Boardgame Review: Genesys

Review by Godfrey Blackwell

Name: Genesys
Game Designer: Sam Stewart
Publisher: Fantasy Flight Games
Rating: 5 stars (out of 5)
Summary: A wonderful "generic" role-playing game system with a unique "narrative dice" mechanic that allows for hugely entertaining, cinematic adventures in any setting a gaming group may choose.

Strictly speaking, role-playing games aren't usually boardgames, and Genesys certainly isn't since a board is definitely not necessary. Some groups may choose to use one for simulating combat scenarios, but the core rules certainly contemplate no boards, just old-fashioned "pen and paper" (and dice) to play the game. That said, I'm reviewing this as a board games since that's the closest thing that fits ... and I must say that Fantasy Flight Games has knocked another one out of the park with this offering.

As I mentioned in a previous post, I played a fair bit of role-playing games in my youth and found them a lot of fun. I decided to try out Genesys since, as a"generic" system that was not tied to any particular setting, I could use it to make a game that was enjoyable for all of my children. I certainly made the right choice as the Genesys rule system excels and being truly generic and compatable for any setting one might imagine. For our first "campaign" (series of linked adventures) I created my own space opera-ish setting heavily inspired by the Alien movies (but without the eponymous and terrifying creatures).  The rules have worked really well for everything we need to do from astrogation, to firefights, to deciphering strange ancient glyphs

The games I found, and especially the combat, really feel like fight scenes from movies -- realistic, but not too realistic, with mechanics like "narrative points" for the players to spend at key moments to ensure that their "big darn heroes" don't meet an untimely end. The game is still very intense though and have had players on the edges of their seats. There's also been a fair bit of hilarity.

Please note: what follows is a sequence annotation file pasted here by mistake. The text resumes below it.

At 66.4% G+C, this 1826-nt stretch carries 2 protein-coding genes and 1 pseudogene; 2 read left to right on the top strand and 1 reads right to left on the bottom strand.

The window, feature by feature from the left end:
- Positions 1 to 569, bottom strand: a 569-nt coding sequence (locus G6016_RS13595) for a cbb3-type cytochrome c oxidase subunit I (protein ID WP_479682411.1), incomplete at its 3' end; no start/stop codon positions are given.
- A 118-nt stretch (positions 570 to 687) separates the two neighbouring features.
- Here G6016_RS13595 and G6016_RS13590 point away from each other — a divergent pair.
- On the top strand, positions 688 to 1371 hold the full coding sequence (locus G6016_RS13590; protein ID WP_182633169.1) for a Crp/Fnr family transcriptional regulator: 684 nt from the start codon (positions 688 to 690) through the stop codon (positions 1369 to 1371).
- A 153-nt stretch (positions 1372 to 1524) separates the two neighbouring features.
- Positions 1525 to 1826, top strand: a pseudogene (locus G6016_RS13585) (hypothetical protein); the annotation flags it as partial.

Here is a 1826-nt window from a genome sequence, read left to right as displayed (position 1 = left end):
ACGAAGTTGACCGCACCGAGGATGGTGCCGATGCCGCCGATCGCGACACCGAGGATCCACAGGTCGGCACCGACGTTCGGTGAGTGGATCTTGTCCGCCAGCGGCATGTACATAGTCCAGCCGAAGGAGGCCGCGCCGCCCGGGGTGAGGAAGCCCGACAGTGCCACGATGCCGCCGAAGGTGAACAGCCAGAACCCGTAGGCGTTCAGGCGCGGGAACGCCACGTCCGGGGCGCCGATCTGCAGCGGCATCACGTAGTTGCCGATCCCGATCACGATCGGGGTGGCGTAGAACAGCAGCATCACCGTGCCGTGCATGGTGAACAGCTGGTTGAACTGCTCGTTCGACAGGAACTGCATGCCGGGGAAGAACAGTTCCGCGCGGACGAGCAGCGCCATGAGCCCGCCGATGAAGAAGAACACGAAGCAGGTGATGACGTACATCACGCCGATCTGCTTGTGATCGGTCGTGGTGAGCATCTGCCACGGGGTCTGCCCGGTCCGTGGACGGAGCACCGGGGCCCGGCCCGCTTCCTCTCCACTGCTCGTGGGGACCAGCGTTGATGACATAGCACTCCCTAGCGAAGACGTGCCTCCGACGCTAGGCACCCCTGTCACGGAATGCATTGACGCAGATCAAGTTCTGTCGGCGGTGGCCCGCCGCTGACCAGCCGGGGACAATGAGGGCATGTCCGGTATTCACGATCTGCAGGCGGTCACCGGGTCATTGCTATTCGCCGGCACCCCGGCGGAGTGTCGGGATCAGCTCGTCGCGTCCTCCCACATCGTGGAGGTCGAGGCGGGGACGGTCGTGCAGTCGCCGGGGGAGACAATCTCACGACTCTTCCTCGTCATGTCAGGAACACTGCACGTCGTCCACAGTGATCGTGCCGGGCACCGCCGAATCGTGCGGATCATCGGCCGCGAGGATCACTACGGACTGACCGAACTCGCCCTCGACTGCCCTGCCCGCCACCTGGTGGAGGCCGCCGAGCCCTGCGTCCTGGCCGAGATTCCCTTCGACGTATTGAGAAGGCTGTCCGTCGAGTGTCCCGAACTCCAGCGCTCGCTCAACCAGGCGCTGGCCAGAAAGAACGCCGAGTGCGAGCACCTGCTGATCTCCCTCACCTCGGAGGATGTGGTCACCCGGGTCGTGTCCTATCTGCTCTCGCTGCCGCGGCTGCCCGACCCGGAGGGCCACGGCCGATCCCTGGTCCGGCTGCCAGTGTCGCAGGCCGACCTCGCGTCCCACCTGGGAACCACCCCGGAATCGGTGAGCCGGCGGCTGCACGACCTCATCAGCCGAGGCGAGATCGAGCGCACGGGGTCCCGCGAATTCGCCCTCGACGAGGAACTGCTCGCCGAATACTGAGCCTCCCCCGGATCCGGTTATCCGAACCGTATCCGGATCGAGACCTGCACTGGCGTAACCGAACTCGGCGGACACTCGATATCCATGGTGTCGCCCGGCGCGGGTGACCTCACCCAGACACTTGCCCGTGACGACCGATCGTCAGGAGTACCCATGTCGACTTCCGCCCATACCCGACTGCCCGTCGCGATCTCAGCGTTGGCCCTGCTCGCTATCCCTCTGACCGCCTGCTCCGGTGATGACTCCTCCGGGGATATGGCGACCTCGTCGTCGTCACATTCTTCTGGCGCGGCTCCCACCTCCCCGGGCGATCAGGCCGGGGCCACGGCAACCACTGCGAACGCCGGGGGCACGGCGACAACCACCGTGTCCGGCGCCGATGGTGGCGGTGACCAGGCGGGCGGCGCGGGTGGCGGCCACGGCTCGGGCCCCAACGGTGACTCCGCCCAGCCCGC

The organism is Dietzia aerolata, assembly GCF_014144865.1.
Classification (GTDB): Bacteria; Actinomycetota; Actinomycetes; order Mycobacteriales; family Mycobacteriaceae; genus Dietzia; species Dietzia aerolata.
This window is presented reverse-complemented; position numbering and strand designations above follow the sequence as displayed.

This is all acheived by the unique "narrative dice" system, that seemed a bit strange at first, but once we started using them I think they're fantastic. Most role playing game systems use various numbered dice from six-sided to 20-sided. Genesys uses these same shapes of dice but instead of numbers have symbols to denote "success" or "failure" as well as bonus "advantages" and their opposits, "threats" (we tend to call them disadvantages). You can read more about the mechanics here: https://www.fantasyflightgames.com/en/products/genesys/

For the purposes of this review, suffice it to say that it really makes the game creative and dynamic. Instead of having to pore over tables or have charts for this-and-that weapon in this-and-that setting, the game master just assigns a difficulty (and a corresponding set of difficult dice) and the player roles against it with ability and proficiency dice. Plus there are boost and setback dice that can be added for extra flavour -- so for example a rifle shot at long range would be a certain difficulty, but if its raining the GM can add a setback dice to reflect this.

Just as an example, something that I had occur a number of times in sessions is where a player would actually role more failure than success results, meaning they had not succeeded in their task, BUT, they rolled three or more "advantages" so as game master (with assistance of the players) we had to interpret how they could fail to do what they intended but with a whole pile of positive benefits. Usually we had the character succeeding but in an unexpected way (for example, a character trying to climb a cliff failed and therefore stumbled but in doing so, they swung on their rope to a spot that ended up being better and made the ascent faster than they would have on their initial course).

As such, I give the system a full 5/5 stars and we had an immense amount of fun with our first adventure which lasted about five or six sessions, with the Blackwell children begging dad every Saturday if we could play another session of Genesys. Albert took notes and we hope to have some session reports up soon to demonstrate the sort of fun we had!

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